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Demand Curve

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PPGPortal > Home > Concept Dictionary > D, E > Demand Curve

Demand Curve 

A curve that relates the quantity demanded of a particular good in a market to different price levels.

(Dwayne Benjamin, Toronto PPG 1002H)  




A simple example can be seen in the demand for apartments.

  • One way to derive the demand curve: imagine that every potential renter has a reservation price for a nearby apartment.
  • The reservation price is the highest price that an individual is willing to pay to purchase the good.
  • For example, assume that only one person is willing to pay $500 per month for an apartment.
  • Assume similarly, that a second person is willing to rent if the price is no greater than $490.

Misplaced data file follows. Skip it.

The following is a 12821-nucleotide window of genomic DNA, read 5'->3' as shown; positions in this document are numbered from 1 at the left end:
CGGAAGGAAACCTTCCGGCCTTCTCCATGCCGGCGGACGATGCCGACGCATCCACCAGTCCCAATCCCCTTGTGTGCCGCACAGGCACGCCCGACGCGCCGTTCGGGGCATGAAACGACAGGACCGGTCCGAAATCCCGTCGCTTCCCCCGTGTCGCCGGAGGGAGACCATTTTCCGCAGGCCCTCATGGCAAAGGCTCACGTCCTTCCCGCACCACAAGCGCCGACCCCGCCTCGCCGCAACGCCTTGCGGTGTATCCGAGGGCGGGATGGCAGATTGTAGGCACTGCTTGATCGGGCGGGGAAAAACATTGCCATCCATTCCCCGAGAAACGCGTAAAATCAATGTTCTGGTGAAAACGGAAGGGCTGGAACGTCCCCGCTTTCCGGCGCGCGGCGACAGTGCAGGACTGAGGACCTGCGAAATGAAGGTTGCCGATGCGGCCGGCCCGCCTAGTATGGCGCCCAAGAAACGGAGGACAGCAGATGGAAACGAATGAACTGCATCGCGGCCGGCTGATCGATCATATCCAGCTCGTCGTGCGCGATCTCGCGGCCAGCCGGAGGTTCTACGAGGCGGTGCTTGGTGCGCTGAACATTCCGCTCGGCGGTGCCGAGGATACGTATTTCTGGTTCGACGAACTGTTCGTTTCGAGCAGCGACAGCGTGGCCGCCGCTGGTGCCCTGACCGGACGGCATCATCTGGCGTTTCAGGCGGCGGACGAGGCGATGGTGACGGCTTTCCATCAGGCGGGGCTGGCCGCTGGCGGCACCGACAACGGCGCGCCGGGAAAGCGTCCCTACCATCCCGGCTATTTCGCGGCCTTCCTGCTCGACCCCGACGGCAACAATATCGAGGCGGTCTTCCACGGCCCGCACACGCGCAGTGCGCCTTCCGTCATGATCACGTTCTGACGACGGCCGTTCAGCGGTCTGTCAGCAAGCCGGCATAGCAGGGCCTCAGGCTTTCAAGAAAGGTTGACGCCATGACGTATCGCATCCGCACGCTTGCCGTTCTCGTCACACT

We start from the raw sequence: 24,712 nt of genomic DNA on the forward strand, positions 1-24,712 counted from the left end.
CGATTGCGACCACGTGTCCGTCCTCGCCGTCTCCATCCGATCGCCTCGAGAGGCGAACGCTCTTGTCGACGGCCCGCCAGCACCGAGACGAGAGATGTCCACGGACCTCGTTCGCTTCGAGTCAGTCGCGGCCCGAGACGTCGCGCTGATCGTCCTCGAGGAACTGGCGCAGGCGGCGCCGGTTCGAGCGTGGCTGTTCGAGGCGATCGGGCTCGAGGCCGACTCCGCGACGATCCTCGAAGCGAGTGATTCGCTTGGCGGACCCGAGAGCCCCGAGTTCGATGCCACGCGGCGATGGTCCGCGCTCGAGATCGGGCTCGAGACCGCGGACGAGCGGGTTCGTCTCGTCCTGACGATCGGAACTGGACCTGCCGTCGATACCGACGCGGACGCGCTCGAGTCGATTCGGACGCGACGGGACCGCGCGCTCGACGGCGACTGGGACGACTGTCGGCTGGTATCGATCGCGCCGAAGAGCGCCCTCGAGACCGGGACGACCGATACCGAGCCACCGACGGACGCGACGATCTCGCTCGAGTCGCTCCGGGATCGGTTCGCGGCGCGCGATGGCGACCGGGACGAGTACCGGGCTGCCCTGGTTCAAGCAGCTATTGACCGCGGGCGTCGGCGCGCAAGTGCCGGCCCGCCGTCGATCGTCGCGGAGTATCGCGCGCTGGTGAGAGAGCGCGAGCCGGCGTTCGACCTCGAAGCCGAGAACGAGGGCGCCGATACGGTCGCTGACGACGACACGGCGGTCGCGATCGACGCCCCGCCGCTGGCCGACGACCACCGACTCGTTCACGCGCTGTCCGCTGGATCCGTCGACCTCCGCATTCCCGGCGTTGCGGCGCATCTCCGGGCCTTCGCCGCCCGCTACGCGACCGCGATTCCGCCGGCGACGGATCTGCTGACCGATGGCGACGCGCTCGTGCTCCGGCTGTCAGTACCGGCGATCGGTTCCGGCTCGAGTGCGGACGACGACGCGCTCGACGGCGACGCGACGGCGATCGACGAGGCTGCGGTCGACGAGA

• And so on, with the number of potential renters increasing as the monthly rent falls.

  On the demand curve

  • Note that for p*, only those for whom the price is lower than their reservation price will be interested in renting.
  • More generally, we can draw a smoother looking demand curve for “close” apartments.
  • For any p*, the demand curve gives us the number of people willing to rent an apartment at that rental rate.




Prepared by Ian Clark and Ben Eisen from Dwayne Benjamin's class presentation.


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School of Public Policy and Governance